Food Security Bill ill-timed: Bimal Jalan

Criticising the Food Security Bill, former RBI governor Bimal Jalan said the programme will further aggravate the economic situation.

Updated: Aug 29, 2013, 18:17 PM IST

New Delhi: Criticising the Food Security Bill, former RBI governor Bimal Jalan on Thursday said the programme is ill-timed and will further aggravate the economic situation by increasing fiscal stress.

"But given the macroeconomic situation just now, whether we can afford it (food security plan) right now? Timing is not right, timing is an issue," Jalan told a news agency while replying to a query whether the food security plan will increase government`s fiscal stress.

"We should not do this because of electoral considerations. We should do it because it can be done, it needs to be done. And this is a desirable thing to happen," he added.

The Lok Sabha on Monday passed the Food Security Bill, barely eight months ahead of the 2014 General Elections. It will have to be approved by the Rajya Sabha.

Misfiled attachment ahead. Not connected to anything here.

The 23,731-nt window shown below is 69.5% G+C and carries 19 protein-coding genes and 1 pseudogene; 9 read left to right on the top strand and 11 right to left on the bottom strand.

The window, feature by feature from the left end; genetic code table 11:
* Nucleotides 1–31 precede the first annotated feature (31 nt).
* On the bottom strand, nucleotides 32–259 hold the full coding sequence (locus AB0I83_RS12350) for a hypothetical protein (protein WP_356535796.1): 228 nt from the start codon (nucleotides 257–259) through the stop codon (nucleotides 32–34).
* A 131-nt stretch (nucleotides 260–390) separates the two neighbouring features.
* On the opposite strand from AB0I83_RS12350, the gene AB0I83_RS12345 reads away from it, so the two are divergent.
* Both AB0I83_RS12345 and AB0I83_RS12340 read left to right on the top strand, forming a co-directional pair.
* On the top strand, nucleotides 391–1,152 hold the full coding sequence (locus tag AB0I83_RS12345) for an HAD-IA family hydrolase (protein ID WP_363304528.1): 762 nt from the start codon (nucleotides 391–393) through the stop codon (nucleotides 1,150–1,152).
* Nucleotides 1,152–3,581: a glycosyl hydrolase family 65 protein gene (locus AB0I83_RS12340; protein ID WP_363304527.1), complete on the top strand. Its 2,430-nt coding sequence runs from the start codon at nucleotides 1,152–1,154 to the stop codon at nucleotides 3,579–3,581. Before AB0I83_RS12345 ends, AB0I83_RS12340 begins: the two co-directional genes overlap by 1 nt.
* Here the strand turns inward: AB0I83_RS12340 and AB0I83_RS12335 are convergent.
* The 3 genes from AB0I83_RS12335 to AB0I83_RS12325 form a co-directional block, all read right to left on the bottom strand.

The BJP has dubbed food security bill as "vote security bill".

Jalan further said: "Current macroeconomic situation is very distressing as of now. India`s GDP growth is low, CPI is high, current account deficit (CAD) is high, fiscal deficit is high, and you are seeing there is no confidence in the market."

His comments come within days of the RBI in its annual report raising concerns about the viability of the Food Security law.

The passage of the Food Security Bill in Parliament will pave the way to give nation`s two-third population the right to 5 kg of foodgrains every month at highly subsidised rates of Rs 1-3 a kg.

At Rs 1,30,000 crore government support, the food security programme will be the largest in the world. It would require 62 million tonnes of foodgrains.

Finance Minister P Chidambaram on Tuesday said the implementation of the Food Security Bill will not impact the fiscal deficit. He had committed to containing it at 4.8 percent of the GDP.

As the Bill is likely to be implemented in the remaining months of the current fiscal, its impact on government finances will be less in 2013-14, but much more in the years to come, rating agency Moody`s said.

The total food subsidy budgeted in the current fiscal is Rs 90,000 crore, of which Rs 10,000 crore is towards the implementation of the programme.

The former RBI governor, who held office during the time of the Asian crisis of 1997-98, said that RBI will have to take measures which are supportive of investment and confidence boosting.